Enhanced Democratic enthusiasm in the 2012 (when Barack Obama was on the ballot), 2014 (when Mary Landrieu was on the ballot), and 2015 election cycles (when John Bel Edwards sought to return the Governor’s chair to the Democrats after eight years of Republican control) made it seem like Louisiana was entering a period of elevated Democratic turnout. Similarly, in primaries across the country this year, Democratic turnout (relative to 2014) increased 77%, while Republican turnout increased 25%.

Louisiana, however, has not lost its enthusiasm about President Trump, and in 2016, black early voting turnout as a percentage of the electorate was two percentage points lower than it was in 2012 (going from 29 to 27%). It further tumbled to 19% on the first day of the 2016 Senate runoff. Given that context, the fact that blacks made up 25% of first day early voting turnout was relatively mild considering that they represent 31% of the statewide electorate. Similarly, Democrats had a mild 46-40% edge over Republicans after the first day of early voting (it was 54-33% Democratic in 2014 and 44-41% Republican in the 2016 Senate runoff).

It will be interesting to see whether more Democrats early vote throughout the week after a weak start; in JMC’s experience, Democratic early voting tends to be the heaviest on Saturdays – which this year will be the third to last day of early voting.

JMC’s projections of early voting volume, overall turnout

Projecting turnout is a constantly moving target throughout early voting week, but since early voting has been in existence in Louisiana for a decade, JMC has established (and continuously refined) benchmarks that can be used to project early voting and/or final turnout, even considering that his predictive model got slightly more complex last year with mail in ballots’ starting to be automatically being mailed out to those 65 years old or over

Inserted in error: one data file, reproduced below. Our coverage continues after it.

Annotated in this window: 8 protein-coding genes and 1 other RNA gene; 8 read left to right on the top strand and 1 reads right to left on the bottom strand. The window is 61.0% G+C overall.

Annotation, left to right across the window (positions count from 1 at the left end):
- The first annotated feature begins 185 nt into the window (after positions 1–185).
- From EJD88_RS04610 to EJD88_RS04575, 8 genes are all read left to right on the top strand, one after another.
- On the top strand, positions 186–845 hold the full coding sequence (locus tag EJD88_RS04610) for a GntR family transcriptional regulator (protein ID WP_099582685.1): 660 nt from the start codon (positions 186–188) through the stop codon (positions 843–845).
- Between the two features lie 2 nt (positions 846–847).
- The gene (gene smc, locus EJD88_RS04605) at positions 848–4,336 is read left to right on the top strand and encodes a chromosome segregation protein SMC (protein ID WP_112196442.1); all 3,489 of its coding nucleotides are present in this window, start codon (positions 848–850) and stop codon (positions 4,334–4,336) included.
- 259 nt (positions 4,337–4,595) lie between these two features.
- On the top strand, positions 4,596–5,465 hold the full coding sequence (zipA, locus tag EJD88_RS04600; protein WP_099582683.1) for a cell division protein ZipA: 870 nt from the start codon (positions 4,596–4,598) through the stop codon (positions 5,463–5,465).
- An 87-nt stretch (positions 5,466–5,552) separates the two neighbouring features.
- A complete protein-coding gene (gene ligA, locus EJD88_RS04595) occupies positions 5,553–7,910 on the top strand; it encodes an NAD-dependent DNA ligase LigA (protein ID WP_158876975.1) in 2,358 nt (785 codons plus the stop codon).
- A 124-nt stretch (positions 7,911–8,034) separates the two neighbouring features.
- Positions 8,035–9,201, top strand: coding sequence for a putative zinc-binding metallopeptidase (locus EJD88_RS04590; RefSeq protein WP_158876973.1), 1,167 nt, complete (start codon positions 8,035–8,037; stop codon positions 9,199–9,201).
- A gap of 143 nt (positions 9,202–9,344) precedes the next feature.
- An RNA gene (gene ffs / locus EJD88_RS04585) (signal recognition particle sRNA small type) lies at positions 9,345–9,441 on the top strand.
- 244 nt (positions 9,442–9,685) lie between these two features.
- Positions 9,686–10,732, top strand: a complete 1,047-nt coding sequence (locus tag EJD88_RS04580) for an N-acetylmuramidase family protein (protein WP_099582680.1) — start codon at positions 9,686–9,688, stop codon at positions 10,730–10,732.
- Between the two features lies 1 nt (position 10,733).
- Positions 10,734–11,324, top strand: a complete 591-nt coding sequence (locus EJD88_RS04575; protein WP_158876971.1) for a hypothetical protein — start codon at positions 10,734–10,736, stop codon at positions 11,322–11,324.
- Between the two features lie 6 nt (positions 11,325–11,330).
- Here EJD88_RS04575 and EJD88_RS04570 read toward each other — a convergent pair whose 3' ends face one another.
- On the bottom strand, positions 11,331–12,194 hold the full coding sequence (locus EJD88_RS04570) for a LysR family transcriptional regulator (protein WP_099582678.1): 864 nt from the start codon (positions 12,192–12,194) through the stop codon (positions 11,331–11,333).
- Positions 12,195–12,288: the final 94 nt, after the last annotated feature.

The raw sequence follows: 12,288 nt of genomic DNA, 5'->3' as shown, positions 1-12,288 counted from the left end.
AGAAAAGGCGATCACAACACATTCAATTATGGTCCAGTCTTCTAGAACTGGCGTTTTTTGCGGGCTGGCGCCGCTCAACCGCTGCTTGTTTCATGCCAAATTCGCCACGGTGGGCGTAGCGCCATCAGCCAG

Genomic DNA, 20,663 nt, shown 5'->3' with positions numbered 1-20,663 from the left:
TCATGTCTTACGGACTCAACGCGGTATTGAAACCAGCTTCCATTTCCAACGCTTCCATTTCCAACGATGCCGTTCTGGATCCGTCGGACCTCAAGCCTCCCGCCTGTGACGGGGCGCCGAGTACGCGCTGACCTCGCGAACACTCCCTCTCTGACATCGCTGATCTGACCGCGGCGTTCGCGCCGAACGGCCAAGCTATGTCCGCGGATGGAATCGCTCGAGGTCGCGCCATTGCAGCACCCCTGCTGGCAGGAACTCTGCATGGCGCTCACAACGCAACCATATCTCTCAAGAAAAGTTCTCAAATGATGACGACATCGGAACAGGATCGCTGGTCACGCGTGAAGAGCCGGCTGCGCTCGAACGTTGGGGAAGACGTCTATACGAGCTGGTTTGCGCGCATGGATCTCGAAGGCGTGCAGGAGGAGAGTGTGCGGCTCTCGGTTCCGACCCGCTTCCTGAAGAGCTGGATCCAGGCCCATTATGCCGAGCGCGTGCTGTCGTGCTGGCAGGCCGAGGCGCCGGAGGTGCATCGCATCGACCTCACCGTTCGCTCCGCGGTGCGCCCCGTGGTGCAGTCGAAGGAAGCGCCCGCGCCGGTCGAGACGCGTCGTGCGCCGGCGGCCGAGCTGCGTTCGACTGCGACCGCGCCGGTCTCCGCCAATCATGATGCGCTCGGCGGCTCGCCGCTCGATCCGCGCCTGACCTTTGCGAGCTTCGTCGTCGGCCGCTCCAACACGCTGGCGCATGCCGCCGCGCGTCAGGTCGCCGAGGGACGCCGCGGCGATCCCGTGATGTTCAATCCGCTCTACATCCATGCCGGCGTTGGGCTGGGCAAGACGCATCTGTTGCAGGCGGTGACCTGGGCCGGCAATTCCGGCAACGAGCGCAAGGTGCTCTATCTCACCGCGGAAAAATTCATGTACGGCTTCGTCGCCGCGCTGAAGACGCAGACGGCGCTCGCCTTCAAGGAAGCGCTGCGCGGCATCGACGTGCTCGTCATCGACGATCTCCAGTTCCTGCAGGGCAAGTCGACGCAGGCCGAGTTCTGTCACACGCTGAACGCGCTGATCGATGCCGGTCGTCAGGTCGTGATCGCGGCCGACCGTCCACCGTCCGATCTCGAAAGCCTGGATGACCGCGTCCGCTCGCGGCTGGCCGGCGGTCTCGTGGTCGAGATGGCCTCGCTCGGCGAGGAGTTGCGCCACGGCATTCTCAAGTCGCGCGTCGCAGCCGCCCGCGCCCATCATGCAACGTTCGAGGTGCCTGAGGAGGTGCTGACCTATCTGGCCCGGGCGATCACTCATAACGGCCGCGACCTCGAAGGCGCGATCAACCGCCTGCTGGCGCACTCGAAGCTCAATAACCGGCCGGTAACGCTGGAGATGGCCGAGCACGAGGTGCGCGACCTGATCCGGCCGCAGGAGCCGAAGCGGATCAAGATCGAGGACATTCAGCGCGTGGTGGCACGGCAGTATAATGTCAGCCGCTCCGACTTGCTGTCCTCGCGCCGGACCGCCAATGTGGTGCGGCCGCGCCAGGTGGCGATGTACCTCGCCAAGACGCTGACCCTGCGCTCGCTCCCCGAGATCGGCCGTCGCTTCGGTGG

Therefore (particularly considering the “spike” in mail in ballots that artificially inflated the numbers), JMC is of the initial opinion that there will be more “front loading” in the early vote relative to November 6 turnout, and that it’s entirely possible that the previous record (set in the 2016 Presidential election) of 26% of the vote being cast before Election Day may approach 30% this year. 

With that said, these are JMC’s first day projections:

  • Projected early/absentee vote: 275K
  • Projected turnout volume: 910K
  • Projected turnout percentage: 31%

In Conclusion

Why does early voting matter? When the Legislature essentially established “no fault” early voting more than a decade ago, you now have a noticeable constituency of people who prefer the convenience of early voting, and this constituency has for six times in a row (the 2015 primary, 2015 runoff, 2016 Presidential elections, December 2016 runoff, October 2017 primary, and November 2017 runoff) exceeded 20%. A politician would be foolish to ignore this many “up front” voters, especially in a closely contested race. Also, too, early voting numbers are the first ones that are typically reported after polls have closed at 8 PM.